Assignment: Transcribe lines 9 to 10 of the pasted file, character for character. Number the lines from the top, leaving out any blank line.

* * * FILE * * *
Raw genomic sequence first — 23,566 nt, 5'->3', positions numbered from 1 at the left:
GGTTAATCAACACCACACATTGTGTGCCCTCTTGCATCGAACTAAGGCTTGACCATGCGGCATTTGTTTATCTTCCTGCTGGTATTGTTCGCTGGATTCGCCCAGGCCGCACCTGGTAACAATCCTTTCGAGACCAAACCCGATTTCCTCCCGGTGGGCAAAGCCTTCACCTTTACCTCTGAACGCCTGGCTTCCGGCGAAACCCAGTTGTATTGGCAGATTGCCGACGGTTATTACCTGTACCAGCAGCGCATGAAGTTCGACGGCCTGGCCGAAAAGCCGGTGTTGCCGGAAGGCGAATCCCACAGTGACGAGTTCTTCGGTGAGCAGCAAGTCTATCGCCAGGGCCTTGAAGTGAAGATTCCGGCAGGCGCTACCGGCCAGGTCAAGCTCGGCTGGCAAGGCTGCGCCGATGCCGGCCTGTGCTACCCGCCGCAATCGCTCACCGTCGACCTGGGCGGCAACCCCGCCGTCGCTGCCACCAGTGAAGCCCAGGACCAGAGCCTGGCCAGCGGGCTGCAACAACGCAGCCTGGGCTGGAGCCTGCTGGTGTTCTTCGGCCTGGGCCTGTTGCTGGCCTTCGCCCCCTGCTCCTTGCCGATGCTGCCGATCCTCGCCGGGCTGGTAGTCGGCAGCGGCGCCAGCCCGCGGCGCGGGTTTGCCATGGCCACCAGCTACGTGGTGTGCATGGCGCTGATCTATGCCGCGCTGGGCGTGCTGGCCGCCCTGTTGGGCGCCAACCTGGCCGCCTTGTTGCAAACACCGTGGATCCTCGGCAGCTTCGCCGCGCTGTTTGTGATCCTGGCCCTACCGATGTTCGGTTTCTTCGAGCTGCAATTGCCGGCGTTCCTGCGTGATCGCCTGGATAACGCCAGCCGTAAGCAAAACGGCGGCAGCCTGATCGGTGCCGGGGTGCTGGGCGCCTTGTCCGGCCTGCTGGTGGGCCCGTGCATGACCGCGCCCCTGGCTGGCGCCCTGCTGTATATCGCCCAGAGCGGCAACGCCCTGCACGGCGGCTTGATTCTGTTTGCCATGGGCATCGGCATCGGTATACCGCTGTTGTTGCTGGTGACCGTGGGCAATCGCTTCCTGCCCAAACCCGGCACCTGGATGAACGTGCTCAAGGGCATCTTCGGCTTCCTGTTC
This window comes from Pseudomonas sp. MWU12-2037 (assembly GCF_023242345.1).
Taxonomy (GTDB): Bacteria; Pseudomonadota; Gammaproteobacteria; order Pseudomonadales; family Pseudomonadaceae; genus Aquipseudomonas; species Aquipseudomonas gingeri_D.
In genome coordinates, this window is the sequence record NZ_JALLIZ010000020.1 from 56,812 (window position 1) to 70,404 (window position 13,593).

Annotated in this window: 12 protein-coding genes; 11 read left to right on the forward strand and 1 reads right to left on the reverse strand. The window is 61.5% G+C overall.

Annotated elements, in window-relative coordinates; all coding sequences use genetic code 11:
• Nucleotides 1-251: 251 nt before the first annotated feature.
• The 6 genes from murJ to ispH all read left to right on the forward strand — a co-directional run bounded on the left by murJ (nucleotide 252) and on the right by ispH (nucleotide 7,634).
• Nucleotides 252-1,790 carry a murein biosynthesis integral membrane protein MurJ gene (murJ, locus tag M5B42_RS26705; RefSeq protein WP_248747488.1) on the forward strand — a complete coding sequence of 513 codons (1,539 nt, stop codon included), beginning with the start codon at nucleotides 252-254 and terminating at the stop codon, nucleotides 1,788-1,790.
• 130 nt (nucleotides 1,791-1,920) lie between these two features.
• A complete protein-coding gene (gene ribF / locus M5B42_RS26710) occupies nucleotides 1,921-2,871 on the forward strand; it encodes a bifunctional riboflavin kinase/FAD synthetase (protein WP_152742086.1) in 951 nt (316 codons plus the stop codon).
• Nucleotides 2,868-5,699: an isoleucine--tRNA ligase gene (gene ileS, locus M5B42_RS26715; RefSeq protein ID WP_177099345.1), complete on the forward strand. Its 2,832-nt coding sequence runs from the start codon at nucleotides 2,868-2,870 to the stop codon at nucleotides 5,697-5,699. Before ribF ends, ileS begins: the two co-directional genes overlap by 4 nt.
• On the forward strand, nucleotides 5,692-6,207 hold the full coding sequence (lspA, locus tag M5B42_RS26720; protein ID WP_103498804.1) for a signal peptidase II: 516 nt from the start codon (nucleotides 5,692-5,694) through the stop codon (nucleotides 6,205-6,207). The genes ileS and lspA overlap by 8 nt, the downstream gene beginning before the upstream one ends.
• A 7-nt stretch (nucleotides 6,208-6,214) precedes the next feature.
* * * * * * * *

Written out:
• The 6 genes from murJ to ispH all read left to right on the forward strand — a co-directional run bounded on the left by murJ (nucleotide 252) and on the right by ispH (nucleotide 7,634).
• Nucleotides 252-1,790 carry a murein biosynthesis integral membrane protein MurJ gene (murJ, locus tag M5B42_RS26705; RefSeq protein WP_248747488.1) on the forward strand — a complete coding sequence of 513 codons (1,539 nt, stop codon included), beginning with the start codon at nucleotides 252-254 and terminating at the stop codon, nucleotides 1,788-1,790.